Weibo or WeChat? This is no longer an "either or" question. These are two completely different platforms. Period.
Weibo is a platform best for broadcasting timely content and frequent updates, whereas WeChat is the opposite. However, WeChat is a great gateway to bridge your customers between the offline and online world. Or you can call it O2O, a popular marketing jargon these days. Whether it is for long-term strategy or short-term tactics, it's better to plan ahead and deploy the roles between Weibo and WeChat to avoid duplicating your marketing efforts.
As a corporate account user, you are allowed to publish content only once a day. And you have to carefully pick the right time because you don't want to annoy your customers while they are asleep or busy. Lazy marketers/agencies will only copy and paste the same content they post on Weibo or other social networks. They will consider WeChat as one of many channels to blast their generic promotional content. However, marketers should consider WeChat as a tool or gateway for campaign activations.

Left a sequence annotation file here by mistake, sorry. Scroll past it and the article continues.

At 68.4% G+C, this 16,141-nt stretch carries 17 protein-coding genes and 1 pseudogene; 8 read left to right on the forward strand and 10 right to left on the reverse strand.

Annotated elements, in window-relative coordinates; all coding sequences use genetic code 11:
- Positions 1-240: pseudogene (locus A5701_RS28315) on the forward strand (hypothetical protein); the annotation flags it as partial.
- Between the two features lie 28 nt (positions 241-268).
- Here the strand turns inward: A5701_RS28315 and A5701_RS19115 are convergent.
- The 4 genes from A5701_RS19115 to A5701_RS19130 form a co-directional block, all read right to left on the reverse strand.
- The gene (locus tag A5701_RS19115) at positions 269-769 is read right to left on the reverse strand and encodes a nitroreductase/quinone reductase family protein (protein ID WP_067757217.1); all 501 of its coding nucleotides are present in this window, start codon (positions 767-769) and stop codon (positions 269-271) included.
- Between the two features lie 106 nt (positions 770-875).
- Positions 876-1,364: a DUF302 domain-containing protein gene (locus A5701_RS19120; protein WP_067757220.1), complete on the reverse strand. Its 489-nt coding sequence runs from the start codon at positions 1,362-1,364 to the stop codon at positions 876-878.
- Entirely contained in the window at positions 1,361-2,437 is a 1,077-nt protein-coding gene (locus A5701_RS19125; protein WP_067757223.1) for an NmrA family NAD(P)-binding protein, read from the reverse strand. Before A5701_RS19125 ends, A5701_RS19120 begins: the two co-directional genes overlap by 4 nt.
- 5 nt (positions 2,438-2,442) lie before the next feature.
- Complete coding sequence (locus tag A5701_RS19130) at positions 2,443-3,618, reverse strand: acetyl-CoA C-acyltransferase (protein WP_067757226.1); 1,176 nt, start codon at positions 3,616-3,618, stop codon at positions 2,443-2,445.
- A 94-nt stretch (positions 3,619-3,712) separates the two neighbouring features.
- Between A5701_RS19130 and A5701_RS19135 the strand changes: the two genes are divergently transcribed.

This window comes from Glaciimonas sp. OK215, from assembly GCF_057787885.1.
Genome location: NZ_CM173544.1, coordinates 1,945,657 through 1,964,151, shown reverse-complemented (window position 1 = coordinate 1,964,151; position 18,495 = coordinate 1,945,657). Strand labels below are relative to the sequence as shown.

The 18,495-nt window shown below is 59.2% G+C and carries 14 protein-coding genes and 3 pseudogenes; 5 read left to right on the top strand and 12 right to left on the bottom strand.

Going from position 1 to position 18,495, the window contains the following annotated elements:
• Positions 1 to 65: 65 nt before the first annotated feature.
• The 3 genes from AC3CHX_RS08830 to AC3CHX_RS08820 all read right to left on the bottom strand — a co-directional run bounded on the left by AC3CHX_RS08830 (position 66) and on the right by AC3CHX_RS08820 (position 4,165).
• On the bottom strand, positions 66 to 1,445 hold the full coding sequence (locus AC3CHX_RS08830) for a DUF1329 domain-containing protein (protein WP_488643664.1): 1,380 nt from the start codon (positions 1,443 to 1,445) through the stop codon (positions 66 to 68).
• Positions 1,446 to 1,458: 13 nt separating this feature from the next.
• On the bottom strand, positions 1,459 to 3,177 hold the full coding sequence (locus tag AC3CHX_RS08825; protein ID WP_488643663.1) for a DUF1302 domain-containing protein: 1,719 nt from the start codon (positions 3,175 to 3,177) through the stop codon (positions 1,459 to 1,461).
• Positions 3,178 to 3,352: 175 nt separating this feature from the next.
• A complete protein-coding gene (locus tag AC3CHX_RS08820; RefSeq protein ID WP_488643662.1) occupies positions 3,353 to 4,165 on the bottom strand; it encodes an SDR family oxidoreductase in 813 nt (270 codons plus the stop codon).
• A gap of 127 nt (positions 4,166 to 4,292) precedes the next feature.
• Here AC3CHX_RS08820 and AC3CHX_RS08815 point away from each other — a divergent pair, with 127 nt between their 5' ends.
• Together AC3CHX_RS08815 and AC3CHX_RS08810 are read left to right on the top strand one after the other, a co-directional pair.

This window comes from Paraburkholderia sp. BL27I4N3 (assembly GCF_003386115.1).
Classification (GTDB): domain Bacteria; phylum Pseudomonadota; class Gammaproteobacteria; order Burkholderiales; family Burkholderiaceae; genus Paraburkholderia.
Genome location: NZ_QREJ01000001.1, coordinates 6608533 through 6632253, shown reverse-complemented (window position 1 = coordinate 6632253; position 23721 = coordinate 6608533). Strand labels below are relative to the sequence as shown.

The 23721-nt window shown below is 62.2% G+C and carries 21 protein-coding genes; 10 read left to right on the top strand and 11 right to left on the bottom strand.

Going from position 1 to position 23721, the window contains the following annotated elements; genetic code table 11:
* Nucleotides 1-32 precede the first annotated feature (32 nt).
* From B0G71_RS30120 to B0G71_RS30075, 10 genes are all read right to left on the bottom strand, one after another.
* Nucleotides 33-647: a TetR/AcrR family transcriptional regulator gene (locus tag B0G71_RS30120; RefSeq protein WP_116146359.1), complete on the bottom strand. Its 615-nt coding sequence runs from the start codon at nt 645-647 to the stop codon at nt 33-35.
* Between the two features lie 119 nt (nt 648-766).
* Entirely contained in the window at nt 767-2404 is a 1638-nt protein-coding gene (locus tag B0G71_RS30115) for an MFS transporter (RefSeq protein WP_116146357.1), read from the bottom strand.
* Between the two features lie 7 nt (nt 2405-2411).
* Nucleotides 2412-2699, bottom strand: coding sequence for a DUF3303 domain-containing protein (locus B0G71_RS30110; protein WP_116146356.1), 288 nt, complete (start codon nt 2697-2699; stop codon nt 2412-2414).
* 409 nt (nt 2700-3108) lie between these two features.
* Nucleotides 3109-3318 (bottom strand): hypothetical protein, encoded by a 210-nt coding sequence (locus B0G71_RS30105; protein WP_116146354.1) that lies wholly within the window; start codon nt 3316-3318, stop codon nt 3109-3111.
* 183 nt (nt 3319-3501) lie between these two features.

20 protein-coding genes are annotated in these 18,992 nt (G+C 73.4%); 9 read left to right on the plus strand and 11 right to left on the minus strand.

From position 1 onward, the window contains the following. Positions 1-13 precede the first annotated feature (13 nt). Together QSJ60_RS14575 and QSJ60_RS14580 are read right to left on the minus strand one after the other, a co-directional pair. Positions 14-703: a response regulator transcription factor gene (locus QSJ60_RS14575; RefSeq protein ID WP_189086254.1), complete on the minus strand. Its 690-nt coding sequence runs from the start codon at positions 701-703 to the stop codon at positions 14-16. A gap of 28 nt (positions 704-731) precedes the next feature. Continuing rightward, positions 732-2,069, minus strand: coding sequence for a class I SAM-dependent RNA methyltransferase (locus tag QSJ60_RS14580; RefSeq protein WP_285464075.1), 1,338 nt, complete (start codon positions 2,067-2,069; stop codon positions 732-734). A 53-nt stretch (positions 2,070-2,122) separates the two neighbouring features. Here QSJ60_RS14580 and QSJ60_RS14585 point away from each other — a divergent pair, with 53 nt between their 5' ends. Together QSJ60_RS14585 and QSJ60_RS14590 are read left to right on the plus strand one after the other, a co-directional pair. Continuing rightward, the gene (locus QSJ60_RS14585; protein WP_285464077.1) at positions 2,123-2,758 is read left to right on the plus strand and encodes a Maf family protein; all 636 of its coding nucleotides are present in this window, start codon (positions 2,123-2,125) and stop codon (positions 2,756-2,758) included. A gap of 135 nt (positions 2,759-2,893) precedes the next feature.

2. Define your content strategy
The best way to use WeChat for marketing is not merely for publishing content. You need a different mindset when constructing your content strategy.
There is a CMS platform for corporate users to perform basic content management. However, the data you could receive to track the interaction and traffic is very limited. Even worse, the analytic tool WeChat provides is also very primitive. The maximum historical data you can receive only have one week of lifespan.
There are five types of content that you can publish:
1. Text 2. Audio 3. Visual 4. Text+Visual (an editorial-like small article) 5. Video.